When I was using DOS and Windows I've seen quite a selection of tools to check optical disks for readability and benchmark an optical drive itself. Most of them were even visualising the results in form of a pretty chart.

Are there any such for GNU/Linux OSes?

I'd prefer to have a full-featured visual GUI tool, but for the particular case I've got now, I just need to check if my CD drive can read every byte of a particular heavily-scratched CD-RW disk.


To simply see if a drive can be read, you can use dd(1). This will read in the contents of the CDROM and will ignore/discard the data (note that the CDROM device may have another name on your system):

 dd if=/dev/cdrom of=/dev/null

It is also possible to compare this to an ISO image:

dd if=/dev/cdrom | md5sum - /path/to/file.iso

This will print a checksum for the CD and for the ISO file. If the checksums match, the CD contents match the ISO image.

  • 1
    k3b is a graphical CD burning utility with built-in image verification and other neat features.
    – ewindisch
    Jan 12 '11 at 22:51
  • There's no need for dd here. cat /dev/cdrom and md5sum /dev/cdrom /path/to/file.iso will work just as well. Feb 12 '11 at 22:06
  • 2
    'cat /dev/cdrom' might work, but you then have to pipe the output via your shell to discard it. I don't think this is really a better solution than using dd which is entirely self-contained. Using 'dd' will also provide errors, statistics, and other useful information that 'cat' will not.
    – ewindisch
    Feb 18 '11 at 0:16
  • You're right that md5sum can do the comparison on the file itself. For simple comparisons, it can be a better solution. However, it can be useful to throw 'pv' in the middle there, or to script around 'kill -USR1' to provide statistics. Remember that we're talking about relatively slow media such as CDs/DVDs. Besides, as silly of a reason as it might be, using 'dd' provided symmetry to the other example.
    – ewindisch
    Feb 18 '11 at 0:23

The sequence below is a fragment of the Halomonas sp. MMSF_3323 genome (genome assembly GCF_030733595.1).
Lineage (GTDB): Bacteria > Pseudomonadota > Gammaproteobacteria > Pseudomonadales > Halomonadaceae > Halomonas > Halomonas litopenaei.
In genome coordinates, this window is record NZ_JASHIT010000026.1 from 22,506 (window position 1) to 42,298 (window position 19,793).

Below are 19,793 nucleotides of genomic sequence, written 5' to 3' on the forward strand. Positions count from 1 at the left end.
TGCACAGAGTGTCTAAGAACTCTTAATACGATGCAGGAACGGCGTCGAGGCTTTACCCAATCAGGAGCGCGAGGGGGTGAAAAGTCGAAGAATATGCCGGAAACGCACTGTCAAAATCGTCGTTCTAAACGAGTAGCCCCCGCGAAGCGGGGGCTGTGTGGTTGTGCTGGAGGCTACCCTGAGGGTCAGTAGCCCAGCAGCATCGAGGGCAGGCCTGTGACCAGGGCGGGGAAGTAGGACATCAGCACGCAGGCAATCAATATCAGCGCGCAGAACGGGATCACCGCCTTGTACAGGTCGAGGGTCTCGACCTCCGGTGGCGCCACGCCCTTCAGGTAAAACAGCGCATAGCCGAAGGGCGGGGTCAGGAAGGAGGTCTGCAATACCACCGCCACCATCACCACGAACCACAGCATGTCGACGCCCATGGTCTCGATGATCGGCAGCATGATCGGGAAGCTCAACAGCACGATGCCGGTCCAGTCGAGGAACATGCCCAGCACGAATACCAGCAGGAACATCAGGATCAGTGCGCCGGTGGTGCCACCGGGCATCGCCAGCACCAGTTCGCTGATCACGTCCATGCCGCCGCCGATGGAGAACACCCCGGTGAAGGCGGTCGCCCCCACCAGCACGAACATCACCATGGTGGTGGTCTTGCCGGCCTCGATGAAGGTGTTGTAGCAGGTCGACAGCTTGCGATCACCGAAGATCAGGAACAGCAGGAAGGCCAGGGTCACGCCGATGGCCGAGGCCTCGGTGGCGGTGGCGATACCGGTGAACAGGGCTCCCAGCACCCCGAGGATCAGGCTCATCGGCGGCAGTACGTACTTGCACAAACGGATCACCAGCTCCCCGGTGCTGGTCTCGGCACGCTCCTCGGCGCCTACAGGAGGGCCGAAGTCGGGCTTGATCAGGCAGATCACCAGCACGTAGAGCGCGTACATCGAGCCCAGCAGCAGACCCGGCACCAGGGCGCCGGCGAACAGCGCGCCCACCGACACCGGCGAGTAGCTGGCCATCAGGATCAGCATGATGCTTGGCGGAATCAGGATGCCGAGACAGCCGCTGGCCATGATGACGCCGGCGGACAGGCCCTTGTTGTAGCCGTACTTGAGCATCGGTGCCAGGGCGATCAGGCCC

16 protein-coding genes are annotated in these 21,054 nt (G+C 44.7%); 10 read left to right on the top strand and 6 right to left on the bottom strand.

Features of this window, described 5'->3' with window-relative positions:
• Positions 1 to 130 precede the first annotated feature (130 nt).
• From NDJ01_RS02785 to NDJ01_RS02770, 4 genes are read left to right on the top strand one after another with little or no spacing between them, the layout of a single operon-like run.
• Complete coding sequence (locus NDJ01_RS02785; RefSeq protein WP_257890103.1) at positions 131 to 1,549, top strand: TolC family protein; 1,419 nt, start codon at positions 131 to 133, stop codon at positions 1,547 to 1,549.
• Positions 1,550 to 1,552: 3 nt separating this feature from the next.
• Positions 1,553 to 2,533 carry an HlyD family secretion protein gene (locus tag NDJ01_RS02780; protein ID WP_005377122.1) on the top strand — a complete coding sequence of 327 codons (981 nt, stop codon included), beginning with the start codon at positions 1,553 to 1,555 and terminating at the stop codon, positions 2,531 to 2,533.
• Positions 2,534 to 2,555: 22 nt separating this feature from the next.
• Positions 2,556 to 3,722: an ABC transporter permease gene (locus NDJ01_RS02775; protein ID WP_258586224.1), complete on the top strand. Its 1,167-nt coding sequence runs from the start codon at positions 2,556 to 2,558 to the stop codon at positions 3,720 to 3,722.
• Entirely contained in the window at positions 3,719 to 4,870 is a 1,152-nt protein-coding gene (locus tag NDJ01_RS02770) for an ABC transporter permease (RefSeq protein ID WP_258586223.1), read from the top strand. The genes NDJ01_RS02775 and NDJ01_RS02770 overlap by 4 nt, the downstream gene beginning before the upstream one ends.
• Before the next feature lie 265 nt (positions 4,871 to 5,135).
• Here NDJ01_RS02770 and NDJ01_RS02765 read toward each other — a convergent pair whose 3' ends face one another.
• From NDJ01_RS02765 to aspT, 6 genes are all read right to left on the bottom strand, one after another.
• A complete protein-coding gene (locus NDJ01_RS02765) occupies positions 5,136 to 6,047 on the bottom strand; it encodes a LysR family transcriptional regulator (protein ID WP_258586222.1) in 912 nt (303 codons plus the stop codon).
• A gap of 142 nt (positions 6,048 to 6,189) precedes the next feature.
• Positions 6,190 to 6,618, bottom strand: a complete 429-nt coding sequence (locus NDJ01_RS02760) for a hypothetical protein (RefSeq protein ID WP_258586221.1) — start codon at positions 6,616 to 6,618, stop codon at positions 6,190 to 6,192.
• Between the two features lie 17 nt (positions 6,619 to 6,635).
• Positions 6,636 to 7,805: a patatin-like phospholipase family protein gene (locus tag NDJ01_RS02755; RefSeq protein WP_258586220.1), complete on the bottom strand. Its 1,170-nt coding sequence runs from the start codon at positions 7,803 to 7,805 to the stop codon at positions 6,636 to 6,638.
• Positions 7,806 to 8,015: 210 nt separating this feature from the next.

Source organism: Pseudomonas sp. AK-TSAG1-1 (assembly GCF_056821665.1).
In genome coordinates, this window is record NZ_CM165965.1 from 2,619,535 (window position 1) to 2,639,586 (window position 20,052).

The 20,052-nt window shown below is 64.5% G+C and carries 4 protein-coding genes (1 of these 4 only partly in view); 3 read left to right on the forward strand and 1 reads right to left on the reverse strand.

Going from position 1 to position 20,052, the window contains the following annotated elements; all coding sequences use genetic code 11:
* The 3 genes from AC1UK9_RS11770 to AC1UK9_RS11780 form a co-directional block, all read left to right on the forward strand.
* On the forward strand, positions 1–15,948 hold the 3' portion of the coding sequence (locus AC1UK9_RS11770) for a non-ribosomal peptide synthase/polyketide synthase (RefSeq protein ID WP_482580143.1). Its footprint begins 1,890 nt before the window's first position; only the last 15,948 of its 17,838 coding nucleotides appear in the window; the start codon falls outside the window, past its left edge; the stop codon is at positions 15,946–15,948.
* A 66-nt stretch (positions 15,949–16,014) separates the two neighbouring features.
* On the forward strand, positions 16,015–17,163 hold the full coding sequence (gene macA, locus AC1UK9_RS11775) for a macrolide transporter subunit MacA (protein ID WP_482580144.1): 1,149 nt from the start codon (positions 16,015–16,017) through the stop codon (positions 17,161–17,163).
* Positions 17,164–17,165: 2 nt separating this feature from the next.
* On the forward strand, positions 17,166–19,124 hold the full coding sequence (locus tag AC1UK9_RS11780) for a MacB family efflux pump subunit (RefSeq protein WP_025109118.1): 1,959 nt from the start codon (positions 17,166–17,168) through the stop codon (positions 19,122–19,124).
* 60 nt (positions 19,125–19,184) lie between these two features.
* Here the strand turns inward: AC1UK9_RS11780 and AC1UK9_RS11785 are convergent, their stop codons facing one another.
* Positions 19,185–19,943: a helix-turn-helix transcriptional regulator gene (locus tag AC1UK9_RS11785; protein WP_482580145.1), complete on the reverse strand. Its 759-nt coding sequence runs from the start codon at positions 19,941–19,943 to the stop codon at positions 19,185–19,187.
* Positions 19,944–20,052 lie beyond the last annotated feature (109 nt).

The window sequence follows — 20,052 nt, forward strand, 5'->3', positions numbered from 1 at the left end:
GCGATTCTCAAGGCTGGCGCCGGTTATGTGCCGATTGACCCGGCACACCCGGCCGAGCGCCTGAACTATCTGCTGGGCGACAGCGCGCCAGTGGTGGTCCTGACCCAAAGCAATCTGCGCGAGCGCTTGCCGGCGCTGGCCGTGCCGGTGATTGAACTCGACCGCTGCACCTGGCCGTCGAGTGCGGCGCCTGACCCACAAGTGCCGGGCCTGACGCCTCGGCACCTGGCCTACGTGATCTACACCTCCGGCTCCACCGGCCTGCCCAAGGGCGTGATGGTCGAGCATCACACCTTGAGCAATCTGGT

• 1
    When running md5sum on either the image from the CD or that on the hard disk one should consider the possibility of having trailing zeroes at the end of the .iso file. See this answer for more details.
    – user22304
    Sep 15 '12 at 9:55

For a low-level check, I found qpxtool. With my drive (which, to be fair, is not on the supported devices list), the results didn't make sense, but maybe you will have better luck.


Command-line, there are readom (from cdrkit, a fork of cdrtools) and readcd (from Joerg Schilling's original cdrtools). Both can check for C2 errors.

There is also cdck, which will generate a text file that can be fed to gnuplot to get graphs.


I've used dvdisaster to help me recover data from a few DVD and CD-R coasters I burned. It's a GTK application, and probably available as a package on your favorite Linux distribution.

It has a nice graphical display showing which sectors are good and bad. It also keeps various statistics while reading your media.


There is also the command-line GDDRescue (GNU Data Rescue) which seems to be very flexible.

This review of several tools for recovering data from scratched CD/DVDs, including GDDRescue. I had much better experience with GDDRescue than with readcd: using mainly default configs, readcd stumbled on a badly scratched DVD; while ddrescue after some 72h of work nicely outputted a shiny .iso in which the read errors were minimized. As its man page states, ddrescue "tr[ied] hard to rescue data in case of read errors" and succeeded.

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